In another invitation, Brenda asked us to notice thresholds. That is, the boundaries or shifts from one type of place to another (such as from a wooded spot to a meadow) or from one type of energy to another (closed and dark to open and more cheerful).

I noticed that these thresholds are all around us: a large branch that had fallen created a boundary from one place to the next, and I felt I was in some kind of initiation as I moved around it and entered, literally, new territory.

The Ball Exercise

Yet another invitation involved squishy balls. Each ball had the globe printed on it in bright colors, and we were supposed to throw the ball and then follow where it went to inspect the ground where it landed.

The balls were lightweight, so they didn't go very far - even with a hard throw. I tried overhand and underhand. Mostly, I found the ball frustrating because there wasn't any way to control the trajectory and throwing it never felt satisfying like the feeling of tossing a heavier, harder object that really travels after you let go.

By this time, I was starting to feel the weight and annoyance of all the things I was carrying. I was tired of having things in my hands, so I draped the fleece blankets around my neck like shawls. The wind kept blowing them around, though, so I had to keep adjusting them. Also, I didn't want to carry the mug of tea anymore, so I drank most of it and then shoved the mug into one of my parka pockets.

So then each time I bent down to pick up that ball, the front of my coat would crunch with all the stuff in it. Most of which I never used.

Carrying Too Much

I found it was too cold to take off my gloves, so I didn't use the notebook and pen. I used one handkerchief (everyone's nose was running from the cold), so I didn't need all the ones I'd brought from home, nor the extra pack I picked up at checkin.

I also didn't wear my glasses because of the cold and all the commotion going on with my outerwear. With all those scarves, blankets, and shawls, the back of my hat kept getting pushed upward, which meant the front brim kept moving down to my eyebrows and made it hard to see much. So I felt hemmed in by my own hat, limited visually by something I needed yet wished I could remove.

I did use my cell phone to take a few photos (the ones you see here in this post). Each time I needed to take off both pairs of gloves and then put them back on separately. And I ended up poking a hole through one of the fingers in the pink ones while putting the gloves back on.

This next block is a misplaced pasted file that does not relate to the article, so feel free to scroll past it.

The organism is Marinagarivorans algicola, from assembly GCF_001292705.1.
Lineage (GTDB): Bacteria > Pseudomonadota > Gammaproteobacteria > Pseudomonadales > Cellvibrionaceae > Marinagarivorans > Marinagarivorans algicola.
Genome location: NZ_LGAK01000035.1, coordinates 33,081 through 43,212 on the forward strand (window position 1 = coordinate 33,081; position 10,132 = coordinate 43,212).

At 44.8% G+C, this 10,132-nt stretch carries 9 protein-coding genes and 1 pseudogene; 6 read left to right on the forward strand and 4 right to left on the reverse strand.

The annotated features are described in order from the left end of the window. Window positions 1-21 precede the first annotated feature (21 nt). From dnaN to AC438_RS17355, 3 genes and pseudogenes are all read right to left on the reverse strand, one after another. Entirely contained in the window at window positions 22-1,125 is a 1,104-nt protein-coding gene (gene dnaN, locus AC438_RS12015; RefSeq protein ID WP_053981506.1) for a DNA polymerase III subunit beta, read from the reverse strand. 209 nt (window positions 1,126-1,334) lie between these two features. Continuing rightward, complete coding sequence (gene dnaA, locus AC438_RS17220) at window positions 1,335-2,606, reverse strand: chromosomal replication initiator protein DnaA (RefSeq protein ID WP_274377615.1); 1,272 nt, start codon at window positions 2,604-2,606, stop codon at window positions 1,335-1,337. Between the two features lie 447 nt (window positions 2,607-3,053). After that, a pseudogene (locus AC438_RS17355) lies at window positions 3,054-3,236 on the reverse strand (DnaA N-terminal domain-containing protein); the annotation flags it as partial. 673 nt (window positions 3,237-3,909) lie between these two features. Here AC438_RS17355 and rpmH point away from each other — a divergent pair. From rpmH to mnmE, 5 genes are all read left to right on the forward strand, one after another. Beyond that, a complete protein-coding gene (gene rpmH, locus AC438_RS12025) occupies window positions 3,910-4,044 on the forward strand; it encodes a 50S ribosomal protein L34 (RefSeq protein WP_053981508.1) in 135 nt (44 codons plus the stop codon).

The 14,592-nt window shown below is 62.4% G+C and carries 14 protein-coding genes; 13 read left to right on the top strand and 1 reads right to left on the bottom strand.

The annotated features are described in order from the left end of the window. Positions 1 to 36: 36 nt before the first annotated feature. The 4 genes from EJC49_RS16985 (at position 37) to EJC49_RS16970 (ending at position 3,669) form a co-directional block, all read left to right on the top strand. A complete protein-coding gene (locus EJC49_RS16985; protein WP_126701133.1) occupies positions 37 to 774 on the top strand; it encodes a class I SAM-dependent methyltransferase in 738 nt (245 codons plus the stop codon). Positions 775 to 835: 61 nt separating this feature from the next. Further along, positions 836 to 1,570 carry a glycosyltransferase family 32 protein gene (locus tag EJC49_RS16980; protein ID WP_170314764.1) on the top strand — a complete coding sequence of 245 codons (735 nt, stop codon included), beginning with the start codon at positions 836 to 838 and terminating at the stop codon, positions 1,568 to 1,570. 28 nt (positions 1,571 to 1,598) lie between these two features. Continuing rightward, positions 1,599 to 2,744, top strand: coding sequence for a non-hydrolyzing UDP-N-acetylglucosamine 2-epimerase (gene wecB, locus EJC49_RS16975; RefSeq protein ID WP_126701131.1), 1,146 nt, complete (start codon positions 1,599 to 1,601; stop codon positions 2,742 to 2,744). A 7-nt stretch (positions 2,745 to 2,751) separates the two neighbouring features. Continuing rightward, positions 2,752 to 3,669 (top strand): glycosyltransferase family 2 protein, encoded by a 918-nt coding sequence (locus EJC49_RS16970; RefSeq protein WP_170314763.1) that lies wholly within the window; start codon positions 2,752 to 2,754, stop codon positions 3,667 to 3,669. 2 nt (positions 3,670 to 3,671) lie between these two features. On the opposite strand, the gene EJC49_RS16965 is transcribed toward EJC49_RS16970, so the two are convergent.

I did share my frustration during the "talking object" part of this invitation. It turned out others didn't care for the ball exercise either, so I was glad I spoke up - I went first, in fact, because I wanted to get it off my chest and let it go.


The last invitation was called "Let's." And it became my favorite.

Brenda told us to partner up and pretend we were children again who felt free to simply play by inviting each other to play by saying "Let's...."

As I looked around for a partner, I saw the woman I'd paired with earlier already was connected to another person, as was everyone else. So I became a group one one - and was really fine with that.

Another pair called over to me at one point, saying "Want to climb a tree with us?" And honestly, I did not. I thanked them and shared my enthusiasm for their "Let's" activity and then enjoyed my own solo.

I went over to some ice and looked at the patterns from melting and freezing. I rubbed my toe over smooth and clear patch of ice over a pool of water. I crunched my pink and purple boots into some of that clear ice to break it and watch the water rush around.

And on the way back to the shelter, I picked up two big sticks and pounded them against each other to make loud sounds. And then ran them over fencing to make more sounds.

"You're making music!" Brenda said to me. Yes, I was.

I also was releasing all the pent up energy from having to walk slowly in the cold while my muscles were getting tighter and tighter. I realized I just wanted to be running, jumping, playing - and warming up! When we were more free to move around, my inner child felt so much joy.

Tea Time

Forest bathing - table set after forest walk to have foraged tea together
Preparing the picnic tables for after-bathing hot tea. Along the center: all the natural objects we collected on our forest bathing adventure.

After the "let's" invitation, we headed back to the shelter.

The first had been stoked by the man volunteering to tend it, so we crowded around to warm up.

Also, Brenda had asked us to pick up objects during the final leg of the walk so we could use them as picnic table decorations for the tea time segment that would close the experience.